By the end of the book the emotions are pulled as taut as possible, i have to admit to having become invested in Ari as a character over the last 6 years, but i still didn’t expect that the final book would hit so hard, this i have to credit to the authors concept of writing style, making you the reader one of the audience at his family get together, it reads like a fireside tale because its told that way, a great epic tale of life and history told at the feet of the man himself. Woven into this style is the author himself, having been lucky enough to sit and chat with him you can see the nuances of his style of speech and mannerisms in the book and in Arimenestos. A book filled with battles, blood, action, politics, family, friendship, comradeship, craftsmanship, statesmanship… the list of areas used to entertain and educate is just breathtaking.

What we have in this book and this series is a powerfully emotional story told in a way that is not only imaginative and entertaining but it also manages to fully educate the reader in the politics and people of ancient Greece. It is one of the best series i have read and should not be missed, it transcends genre because i truly believe there is something for everyone in this series.

(Parm)

 

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Series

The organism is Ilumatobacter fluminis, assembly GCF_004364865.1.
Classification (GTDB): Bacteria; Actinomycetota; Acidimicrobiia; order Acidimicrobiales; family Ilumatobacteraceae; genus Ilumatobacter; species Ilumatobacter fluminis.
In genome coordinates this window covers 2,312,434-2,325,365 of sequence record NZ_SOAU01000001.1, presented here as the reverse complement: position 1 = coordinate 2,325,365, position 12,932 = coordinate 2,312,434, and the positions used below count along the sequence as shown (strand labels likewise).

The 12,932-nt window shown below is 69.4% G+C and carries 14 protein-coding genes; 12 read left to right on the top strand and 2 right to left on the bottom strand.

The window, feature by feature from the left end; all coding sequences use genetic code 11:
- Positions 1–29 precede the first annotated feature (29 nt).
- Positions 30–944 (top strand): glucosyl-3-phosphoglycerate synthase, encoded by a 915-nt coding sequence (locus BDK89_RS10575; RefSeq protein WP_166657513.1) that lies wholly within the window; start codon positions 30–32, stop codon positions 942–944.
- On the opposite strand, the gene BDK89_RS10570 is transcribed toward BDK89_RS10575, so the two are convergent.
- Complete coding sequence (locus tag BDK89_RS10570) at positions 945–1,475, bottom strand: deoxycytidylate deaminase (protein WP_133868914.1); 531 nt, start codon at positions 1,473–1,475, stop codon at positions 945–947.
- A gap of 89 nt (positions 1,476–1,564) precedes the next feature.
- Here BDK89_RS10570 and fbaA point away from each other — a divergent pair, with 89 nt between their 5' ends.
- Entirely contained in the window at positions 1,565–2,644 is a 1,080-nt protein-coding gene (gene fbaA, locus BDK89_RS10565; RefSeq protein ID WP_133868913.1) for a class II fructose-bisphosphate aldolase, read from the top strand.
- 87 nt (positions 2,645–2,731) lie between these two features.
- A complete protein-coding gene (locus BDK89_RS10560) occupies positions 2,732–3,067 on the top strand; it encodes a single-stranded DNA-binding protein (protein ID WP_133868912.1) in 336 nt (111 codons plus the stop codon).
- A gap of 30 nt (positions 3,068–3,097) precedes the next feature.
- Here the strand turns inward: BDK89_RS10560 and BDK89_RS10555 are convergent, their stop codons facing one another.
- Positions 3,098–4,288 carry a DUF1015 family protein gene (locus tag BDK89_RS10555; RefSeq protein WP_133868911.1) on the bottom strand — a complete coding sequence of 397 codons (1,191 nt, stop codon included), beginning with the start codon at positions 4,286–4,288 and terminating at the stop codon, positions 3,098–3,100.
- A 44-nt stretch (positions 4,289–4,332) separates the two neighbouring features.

Tyrant
1. Tyrant (2008)
2. Storm of Arrows (2009)
3. Funeral Games (2010)
4. King of the Bosporus (2011)
5. Destroyer of Cities (2013)
6. Force of Kings (2014)

Long War
1. Killer of Men (2010)
2. Marathon (2011)
3. Poseiden’s Spear (2012)
4. The Great King (2014)
5. Salamis (2015)
6. Rage of Ares (2016)

Tom Swan and the Head of St George
1. Castillon (2012)
2. Venice (2012)
3. Constantinople (2012)
4. Rome (2013)
5. Rhodes (2013)
6. Chios (2013)

Chivalry
1. The Ill-Made Knight (2013)
2. The Long Sword (2014)
3. The Green Count (2017)
Tom Swan and the Siege of Belgrade
1. Tom Swan and the Siege of Belgrade: Part One (2014)
2.Tom Swan and the Siege of Belgrade: Part Two (2014)
3. Tom Swan and the Siege of Belgrade: Part Three (2014)
4. Tom Swan and the Siege of Belgrade: Part Four (2015)
5. Tom Swan and the Siege of Belgrade: Part Five (2015)
6. Tom Swan and the Siege of Belgrade: Part Six (2015)
7. Tom Swan and the Siege of Belgrade: Part Seven(2015)

Tom Swan and the Last Spartans
1. Tom Swan and the Last Spartans: Part One (2016)
2. Tom Swan and the Last Spartans: Part Two (2016)
3. Tom Swan and the Last Spartans: Part Three (2017)
Novels
Washington and Caesar (2001)
God of War (2012)
A Song of War (2016) (with Libby Hawker, Kate Quinn,Vicky Alvear Shecter, Stephanie Thornton, S J A Turneyand Russell Whitfield)
Tudor Knight (2018)
 Series
Traitor Son Cycle
1. The Red Knight (2012)
2. The Fell Sword (2014)
3. Dread Wyrm(2014)
4. A Plague of Swords (2016)
5. The Fall of Dragons (2017)
 Masters & Mages
1. The Master (2017)
Series
Alan Craik
1. Night Trap (1998)
aka Rules of Engagement
2. Peace Maker (2000)
3. Top Hook (2002)
4. Hostile Contact (2003)
5. Force Protection (2004)
6. Damage Control (2005)
7. The Spoils of War (2006)

Novels
Cauldron of Violence (2000)
The Falconer’s Tale (2007)
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2 Comments

Filed under Christian Cameron, Historical Fiction

2 responses to “Christian Cameron: Rage of Ares (review)

  1. Pingback: Miles Cameron : A Plague of Ships (Review) | parmenionbooks

  2. Pingback: Parmenion Books: My Best of 2016 | parmenionbooks